by E.S. Wynn
The only warning I received came in the form of the flash when [The Weapon] hit the center of Sodom. A handful of seconds. Five, maybe.
I am grateful for it.
I’m grateful, because it was more time than most were given.
[The Library] has been my home for almost fifty years, and now I fear it will become my tomb. If you’re familiar with Sodom as it was before the sudden strike that erased it from existence, surely you’ve seen [The Library]. It was beautiful once—a spiraling tower of gold-marbled hunchunite capped with a shining dome of polished platinum and perched amongst the trees at the southern edge of the city, just beyond the university district. I–I remember cursing how far I had to walk to get there sometimes, but now . . .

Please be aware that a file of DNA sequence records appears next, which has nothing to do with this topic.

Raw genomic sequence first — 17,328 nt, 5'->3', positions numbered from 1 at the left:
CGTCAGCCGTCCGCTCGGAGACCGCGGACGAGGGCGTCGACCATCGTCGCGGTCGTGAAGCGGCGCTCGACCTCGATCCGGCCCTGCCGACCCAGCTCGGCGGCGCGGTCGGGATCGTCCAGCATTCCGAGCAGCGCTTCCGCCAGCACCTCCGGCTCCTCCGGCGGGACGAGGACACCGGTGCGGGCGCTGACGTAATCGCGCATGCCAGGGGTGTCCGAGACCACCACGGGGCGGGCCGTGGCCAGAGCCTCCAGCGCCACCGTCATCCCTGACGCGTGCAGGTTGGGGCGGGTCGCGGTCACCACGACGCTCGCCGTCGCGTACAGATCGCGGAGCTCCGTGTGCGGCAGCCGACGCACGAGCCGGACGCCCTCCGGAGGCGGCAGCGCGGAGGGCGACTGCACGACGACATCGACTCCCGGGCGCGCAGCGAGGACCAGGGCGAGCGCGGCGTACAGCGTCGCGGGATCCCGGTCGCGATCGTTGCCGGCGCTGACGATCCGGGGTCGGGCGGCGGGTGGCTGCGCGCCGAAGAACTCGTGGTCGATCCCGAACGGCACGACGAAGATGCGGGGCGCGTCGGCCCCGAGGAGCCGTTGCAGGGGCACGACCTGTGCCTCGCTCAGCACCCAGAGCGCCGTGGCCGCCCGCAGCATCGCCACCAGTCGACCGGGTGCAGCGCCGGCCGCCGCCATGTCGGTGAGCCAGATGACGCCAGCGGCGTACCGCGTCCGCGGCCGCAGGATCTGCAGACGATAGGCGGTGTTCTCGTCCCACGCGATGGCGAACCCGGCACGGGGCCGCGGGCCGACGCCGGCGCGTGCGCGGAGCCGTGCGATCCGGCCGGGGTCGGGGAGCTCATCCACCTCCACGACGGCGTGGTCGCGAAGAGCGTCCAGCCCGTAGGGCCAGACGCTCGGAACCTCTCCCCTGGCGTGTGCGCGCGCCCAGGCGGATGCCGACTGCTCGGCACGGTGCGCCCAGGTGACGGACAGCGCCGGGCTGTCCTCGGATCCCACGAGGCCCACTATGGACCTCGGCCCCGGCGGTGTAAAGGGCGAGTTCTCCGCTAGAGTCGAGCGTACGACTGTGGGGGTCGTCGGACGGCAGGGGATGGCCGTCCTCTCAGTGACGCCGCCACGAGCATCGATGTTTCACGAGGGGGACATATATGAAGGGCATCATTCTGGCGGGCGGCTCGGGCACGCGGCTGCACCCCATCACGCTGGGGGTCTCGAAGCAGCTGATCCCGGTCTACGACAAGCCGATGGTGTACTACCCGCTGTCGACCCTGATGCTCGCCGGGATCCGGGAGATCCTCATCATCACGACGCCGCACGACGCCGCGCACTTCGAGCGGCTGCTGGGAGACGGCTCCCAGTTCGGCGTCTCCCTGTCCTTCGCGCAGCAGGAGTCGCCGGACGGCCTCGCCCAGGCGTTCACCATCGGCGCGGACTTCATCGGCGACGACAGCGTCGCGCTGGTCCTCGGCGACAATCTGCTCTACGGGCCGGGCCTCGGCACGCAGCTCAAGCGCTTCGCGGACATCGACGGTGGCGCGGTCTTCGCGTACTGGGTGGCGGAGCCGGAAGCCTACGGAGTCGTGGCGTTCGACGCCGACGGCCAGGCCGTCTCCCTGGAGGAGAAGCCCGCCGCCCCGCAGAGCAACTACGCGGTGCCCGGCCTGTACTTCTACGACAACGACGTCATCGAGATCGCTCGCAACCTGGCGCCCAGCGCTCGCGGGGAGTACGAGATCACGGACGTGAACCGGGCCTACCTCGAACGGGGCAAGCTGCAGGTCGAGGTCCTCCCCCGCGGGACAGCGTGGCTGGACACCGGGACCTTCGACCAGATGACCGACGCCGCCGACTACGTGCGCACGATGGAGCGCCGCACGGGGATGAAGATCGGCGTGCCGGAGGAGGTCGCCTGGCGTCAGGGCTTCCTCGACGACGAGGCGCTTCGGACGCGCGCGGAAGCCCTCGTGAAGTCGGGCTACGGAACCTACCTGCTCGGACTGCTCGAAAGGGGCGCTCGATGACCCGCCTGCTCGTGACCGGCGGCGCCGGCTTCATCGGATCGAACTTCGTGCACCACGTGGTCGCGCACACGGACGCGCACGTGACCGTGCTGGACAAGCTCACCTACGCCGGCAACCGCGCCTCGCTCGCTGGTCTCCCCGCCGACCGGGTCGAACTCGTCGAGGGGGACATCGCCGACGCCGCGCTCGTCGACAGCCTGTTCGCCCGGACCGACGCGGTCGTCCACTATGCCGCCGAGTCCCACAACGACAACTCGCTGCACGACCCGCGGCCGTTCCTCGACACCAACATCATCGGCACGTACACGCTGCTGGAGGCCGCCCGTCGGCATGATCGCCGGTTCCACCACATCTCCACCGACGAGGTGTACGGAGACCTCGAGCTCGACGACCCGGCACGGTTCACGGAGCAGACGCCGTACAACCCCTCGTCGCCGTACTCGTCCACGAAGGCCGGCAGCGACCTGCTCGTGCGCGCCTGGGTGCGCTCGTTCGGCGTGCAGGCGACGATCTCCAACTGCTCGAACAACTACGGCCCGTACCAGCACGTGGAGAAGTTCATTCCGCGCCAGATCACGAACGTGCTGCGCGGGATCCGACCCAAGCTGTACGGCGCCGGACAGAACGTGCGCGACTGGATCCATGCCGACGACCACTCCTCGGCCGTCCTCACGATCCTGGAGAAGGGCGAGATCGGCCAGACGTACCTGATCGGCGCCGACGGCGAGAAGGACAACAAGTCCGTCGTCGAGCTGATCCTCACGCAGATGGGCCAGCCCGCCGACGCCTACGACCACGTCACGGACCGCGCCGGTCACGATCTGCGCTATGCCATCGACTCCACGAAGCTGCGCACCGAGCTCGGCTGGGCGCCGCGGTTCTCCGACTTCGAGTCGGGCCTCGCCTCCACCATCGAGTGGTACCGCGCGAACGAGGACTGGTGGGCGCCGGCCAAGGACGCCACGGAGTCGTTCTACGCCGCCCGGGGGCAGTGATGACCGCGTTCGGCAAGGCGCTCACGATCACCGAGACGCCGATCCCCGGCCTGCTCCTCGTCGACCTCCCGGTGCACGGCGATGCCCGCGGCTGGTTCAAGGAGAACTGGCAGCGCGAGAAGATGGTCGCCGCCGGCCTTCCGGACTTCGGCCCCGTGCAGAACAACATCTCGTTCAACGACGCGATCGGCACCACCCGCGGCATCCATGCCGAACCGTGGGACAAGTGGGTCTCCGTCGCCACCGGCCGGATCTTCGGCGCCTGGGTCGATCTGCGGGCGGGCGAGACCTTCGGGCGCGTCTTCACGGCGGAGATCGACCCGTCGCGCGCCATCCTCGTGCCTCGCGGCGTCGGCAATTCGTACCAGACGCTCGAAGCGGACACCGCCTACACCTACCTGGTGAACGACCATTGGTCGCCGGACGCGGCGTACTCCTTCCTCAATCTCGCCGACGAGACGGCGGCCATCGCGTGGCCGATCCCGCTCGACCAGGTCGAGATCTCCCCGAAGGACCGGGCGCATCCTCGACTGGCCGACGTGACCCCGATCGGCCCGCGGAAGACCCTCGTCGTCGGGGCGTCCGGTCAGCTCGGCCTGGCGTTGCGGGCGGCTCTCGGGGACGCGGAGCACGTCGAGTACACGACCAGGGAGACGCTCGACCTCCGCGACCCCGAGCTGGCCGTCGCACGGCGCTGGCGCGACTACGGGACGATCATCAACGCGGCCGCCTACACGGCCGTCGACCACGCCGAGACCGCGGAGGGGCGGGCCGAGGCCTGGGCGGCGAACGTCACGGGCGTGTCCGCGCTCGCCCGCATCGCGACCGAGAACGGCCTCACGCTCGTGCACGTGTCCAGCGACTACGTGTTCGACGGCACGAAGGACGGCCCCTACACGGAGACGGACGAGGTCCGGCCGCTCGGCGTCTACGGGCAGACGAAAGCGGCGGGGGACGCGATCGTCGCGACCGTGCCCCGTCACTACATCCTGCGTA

Now, I’m starting to think that maybe [The Library]’s distance from the city center was the only reason I survived.
Most of [The Library] is gone. Fifteen floors. [The Weapon]? [Untranslatable–]
How foolish war is. All of that knowledge. All of those texts—gone, lost, fused and melted, and shattered. Thousands of years of knowledge erased in an instant. All that’s left is this basement, these archives, these back-up copies of critical texts.
I never thought that [The Enemy] would use [The Weapon]. They always threatened our nation with it. War is like that. Threats, espionage, some fighting, little skirmishes, but never . . . never something like this. Never something capable of killing so many so quickly.
So many, so many dead. Even if Sodom is the only city that was attacked—even if Gomorrah or Admah or Zeboim still stand, even if our nation is still strong. . .
Millions. Millions called Sodom home. Millions.
Finish reading the rest of this story in Sulfurings: Tales from Sodom & Gomorrah, or download the book at: